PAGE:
Global bonds delivered a rare negative year (2021 is only the sixth time we’ve seen this since the late 1970s) with total returns of -1.5% for the global aggregate index. US Treasury yields hit their highest levels for the year in March, hitting 1.75% for the 10yr bond as the inflation scare emerged. The damage was done by then, with yields falling a little through the rest of the year as central banks moved towards the end of QE and the first rises in interest rates, ending around 1.5%. Ten-year gilt yields ended the year at 1%, having peaked at 1.2% in October.
Falling bond yields at a time when investors expect interest rates to rise is not as counterintuitive as it may first seem: central bank action to tackle inflation increases interest rates and usually pushes up the yields of shorter-maturity bonds. Such steps may reduce the risk of much larger policy steps being needed later, or of inflation spiralling out of control. This can lead to “curve flattening”: long-dated bond yields falling, or rising less than interest rates and short-dated bond yields. There can be opportunities in bond markets even as investors look ahead to rising interest rates: a buyer of long-dated US Treasuries at the peak of inflation concerns in the Spring, when the US 30yr Treasury yield nudged close to 2.5%, could have made a double-digit return by yer-end, as yields fell back to 1.9%.
It paid off again to own inflation protection (US TIPS gained 6%, UK linkers 4%) or to own riskier bonds with shorter maturities (US High Yield gained 5%), while government bonds lost money: US Treasuries lost around 2%, UK Gilts (which have a much longer average maturity profile and are therefore more sensitive to rising yields) lost 5%. Higher quality corporate bonds were caught in the middle: not enough additional credit income to offset losses from rising yields. Emerging market bonds suffered, especially local currency bonds, hit by both currency weakness and higher borrowing costs for weaker debtors. Emerging market debt overall has perhaps become riskier through the pandemic as the level of indebtedness among EM governments has increased, in some cases quite substantially, and this may explain poor performance.
The US Dollar strengthened against all major currencies except the oil-sensitive Canadian Dollar and Norwegian Krone. Dollars gained most against Yen (9%) and Euro (5%), boosted by the prospect of higher interest rates in 2022. Sterling had a poor start to 2021, with Brexit exacerbating supply strains in the economy, but ended the year down only 1% against the Dollar, supported by the Bank of England’s first rate hike of this cycle. Almost all emerging market currencies weakened against the Dollar, with the Turkish Lira falling 24% and significant falls for several Latin American currencies. It may have been a strong year for equities and high yield bonds, but investors clearly did not embrace risk in all its forms, as the dismal showing of Emerging Market assets - equities, bonds and FX - makes clear.
Sharp rises in many commodity prices underpin the sticky inflation that central banks are focused on. Steep climbs in energy prices have made headlines: crude oil ended the year up 58% at almost $76/barrel, but gasoline futures rose a similar amount and natural gas ended the year up 45% at $3.73, having topped $6.30 in October. High energy costs will continue to affect transport and distribution costs into 2022 and natural gas prices in particular will feed into household gas and electricity bills over the coming months. But we have seen marked rises in a range of other commodities, as demand has recovered ahead of supply: prices for industrial metals like copper, zinc and nickel rose by 25-30%, aluminium by more. Futures prices for agricultural commodities like wheat, corn and cattle rose by 20-25%, cotton and coffee by much more; these will also feed into household bills over the coming months, potentially impacting discretionary spending. Precious metals were rather disappointing by comparison, with gold edging 4% lower over the year, and silver falling 12%. Many investors like to hold gold as a potential hedge against inflation, but on this occasion it has not worked. Some now favour cryptocurrencies instead: Bitcoin enjoyed the wildest of rides, ending the year up 105% at over $46,000, but well down from its peaks above $60,000.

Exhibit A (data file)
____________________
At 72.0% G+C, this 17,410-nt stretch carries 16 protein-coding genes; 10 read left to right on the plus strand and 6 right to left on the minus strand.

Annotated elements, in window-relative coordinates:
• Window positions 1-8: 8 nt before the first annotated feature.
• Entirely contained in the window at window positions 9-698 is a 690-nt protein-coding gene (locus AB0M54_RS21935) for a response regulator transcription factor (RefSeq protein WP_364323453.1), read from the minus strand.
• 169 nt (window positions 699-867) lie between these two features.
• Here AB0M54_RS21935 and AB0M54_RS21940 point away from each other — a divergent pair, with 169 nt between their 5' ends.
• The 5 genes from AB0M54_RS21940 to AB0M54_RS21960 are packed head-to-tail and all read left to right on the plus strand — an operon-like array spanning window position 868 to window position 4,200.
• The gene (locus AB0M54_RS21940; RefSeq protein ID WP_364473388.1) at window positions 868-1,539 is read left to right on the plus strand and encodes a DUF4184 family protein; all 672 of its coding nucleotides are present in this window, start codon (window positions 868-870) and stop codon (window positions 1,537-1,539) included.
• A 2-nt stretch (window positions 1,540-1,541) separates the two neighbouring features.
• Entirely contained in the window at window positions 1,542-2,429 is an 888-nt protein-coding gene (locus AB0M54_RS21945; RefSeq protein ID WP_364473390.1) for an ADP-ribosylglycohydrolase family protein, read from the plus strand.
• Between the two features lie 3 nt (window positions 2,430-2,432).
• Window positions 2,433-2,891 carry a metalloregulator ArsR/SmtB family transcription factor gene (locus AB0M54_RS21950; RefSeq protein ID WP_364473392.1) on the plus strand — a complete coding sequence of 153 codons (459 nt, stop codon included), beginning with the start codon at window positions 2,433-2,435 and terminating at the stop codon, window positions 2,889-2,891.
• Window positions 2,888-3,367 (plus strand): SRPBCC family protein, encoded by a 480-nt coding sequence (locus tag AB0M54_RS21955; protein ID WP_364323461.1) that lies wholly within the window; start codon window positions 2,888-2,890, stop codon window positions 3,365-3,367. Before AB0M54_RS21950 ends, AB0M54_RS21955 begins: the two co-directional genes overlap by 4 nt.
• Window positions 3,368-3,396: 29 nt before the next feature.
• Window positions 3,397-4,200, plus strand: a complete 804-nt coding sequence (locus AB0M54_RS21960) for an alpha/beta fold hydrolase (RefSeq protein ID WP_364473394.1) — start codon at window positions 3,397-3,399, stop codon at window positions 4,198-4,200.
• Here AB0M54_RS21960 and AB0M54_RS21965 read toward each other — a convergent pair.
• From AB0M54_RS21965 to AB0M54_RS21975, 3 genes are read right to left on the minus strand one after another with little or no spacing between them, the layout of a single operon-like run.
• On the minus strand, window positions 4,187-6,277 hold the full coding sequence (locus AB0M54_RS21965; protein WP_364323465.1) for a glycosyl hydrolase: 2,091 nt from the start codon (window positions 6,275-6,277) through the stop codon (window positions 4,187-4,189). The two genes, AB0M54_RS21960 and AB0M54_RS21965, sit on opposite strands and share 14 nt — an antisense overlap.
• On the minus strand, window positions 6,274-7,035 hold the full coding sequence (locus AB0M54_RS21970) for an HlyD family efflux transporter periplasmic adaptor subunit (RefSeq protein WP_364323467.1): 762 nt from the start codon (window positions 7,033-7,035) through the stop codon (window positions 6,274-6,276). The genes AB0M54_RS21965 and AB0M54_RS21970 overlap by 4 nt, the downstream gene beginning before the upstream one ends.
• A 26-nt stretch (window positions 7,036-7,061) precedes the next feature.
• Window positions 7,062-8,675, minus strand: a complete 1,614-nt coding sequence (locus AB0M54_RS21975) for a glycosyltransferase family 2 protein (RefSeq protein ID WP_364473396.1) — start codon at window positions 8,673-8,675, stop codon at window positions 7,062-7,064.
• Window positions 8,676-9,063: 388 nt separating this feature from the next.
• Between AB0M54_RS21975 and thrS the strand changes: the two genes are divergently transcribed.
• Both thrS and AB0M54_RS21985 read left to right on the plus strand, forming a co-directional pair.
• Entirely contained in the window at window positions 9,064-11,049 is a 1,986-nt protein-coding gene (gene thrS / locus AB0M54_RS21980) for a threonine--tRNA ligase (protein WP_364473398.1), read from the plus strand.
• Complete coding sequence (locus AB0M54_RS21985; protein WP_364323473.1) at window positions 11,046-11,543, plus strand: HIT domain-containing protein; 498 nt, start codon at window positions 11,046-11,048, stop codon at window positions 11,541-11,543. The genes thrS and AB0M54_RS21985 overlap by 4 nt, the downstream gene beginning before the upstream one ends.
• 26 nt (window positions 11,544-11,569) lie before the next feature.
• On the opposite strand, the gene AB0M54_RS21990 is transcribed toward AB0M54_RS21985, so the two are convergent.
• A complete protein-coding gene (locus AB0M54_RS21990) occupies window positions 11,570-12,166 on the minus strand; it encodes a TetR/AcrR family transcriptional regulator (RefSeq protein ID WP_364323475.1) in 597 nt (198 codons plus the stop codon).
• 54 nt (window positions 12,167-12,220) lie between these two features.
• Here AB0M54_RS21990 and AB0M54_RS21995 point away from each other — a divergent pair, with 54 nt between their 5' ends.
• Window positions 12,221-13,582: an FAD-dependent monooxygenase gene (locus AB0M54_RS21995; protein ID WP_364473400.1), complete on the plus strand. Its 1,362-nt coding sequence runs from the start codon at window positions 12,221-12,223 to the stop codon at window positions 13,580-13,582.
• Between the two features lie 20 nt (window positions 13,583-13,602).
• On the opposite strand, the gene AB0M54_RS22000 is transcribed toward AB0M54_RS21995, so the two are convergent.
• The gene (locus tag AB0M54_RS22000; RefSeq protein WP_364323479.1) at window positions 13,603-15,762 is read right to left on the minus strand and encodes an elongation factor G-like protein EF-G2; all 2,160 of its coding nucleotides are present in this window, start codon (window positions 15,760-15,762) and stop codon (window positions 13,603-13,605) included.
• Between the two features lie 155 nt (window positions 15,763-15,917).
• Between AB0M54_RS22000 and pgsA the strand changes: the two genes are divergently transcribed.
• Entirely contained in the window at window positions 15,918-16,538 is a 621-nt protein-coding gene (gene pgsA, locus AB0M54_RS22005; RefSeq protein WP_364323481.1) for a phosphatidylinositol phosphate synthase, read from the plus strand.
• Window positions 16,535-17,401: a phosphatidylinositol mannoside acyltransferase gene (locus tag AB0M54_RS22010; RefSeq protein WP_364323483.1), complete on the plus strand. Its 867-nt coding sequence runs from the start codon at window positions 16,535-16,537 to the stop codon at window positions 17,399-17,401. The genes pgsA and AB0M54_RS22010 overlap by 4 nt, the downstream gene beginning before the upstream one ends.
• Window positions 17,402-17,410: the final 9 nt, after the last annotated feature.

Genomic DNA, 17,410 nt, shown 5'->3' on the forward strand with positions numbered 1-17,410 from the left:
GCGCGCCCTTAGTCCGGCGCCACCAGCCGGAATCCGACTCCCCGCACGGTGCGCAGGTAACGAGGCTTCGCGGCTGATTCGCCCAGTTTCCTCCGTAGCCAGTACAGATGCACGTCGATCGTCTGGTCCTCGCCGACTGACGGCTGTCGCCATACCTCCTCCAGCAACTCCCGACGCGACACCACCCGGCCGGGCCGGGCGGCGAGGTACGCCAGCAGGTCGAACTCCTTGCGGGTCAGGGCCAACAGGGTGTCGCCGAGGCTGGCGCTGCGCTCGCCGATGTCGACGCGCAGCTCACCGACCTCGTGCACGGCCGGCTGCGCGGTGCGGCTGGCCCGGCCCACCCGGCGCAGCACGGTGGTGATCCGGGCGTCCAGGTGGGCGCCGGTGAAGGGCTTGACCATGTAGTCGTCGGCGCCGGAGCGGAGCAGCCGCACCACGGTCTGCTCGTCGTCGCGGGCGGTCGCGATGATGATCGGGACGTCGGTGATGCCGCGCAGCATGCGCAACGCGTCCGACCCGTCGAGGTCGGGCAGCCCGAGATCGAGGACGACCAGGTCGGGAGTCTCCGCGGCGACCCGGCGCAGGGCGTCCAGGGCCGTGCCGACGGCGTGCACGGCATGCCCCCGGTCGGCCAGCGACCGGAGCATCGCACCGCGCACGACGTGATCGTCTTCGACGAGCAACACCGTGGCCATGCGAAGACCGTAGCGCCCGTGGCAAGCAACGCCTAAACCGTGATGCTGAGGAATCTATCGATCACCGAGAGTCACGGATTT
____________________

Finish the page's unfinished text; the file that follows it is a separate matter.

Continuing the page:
Carbon Permit prices in the EU emissions trading scheme saw an even stronger rise, up 140% over 2021, with much of that price surge coming in the wake of the UN COP26 conference. Progress there perhaps didn’t live up to the more optimistic expectations, but markets took some heart from commitments in coal, methane and deforestation (bolstered by further climate commitments in the subsequent US-China summit).
We approach 2022 conscious of the risks and the enormous gains made by stocks over the past 18 months or so. The rapid recovery has given investors a relatively easy ride: growth underpinned by fiscal and monetary support, an environment of low or falling interest rates, surging profits, and rising asset valuations. As growth decelerates and policy support fades, many strategists expect more modest returns and more frequent or intense periods of volatility. But such predictions rarely capture reality, and investors need portfolios that can cope through a range of unexpected outcomes - whether another year of low volatility and surprisingly strong equity returns, or a more serious bear market. When drawdowns come, recoveries might be slower than the extremely rapid rebounds we have seen in the last 18 months, but investors can use time and well-constructed portfolios to their advantage, sticking to their plan and letting the passage of time drive investment returns.
N.b. All content is based on data at the time of writing on 10 January 2022.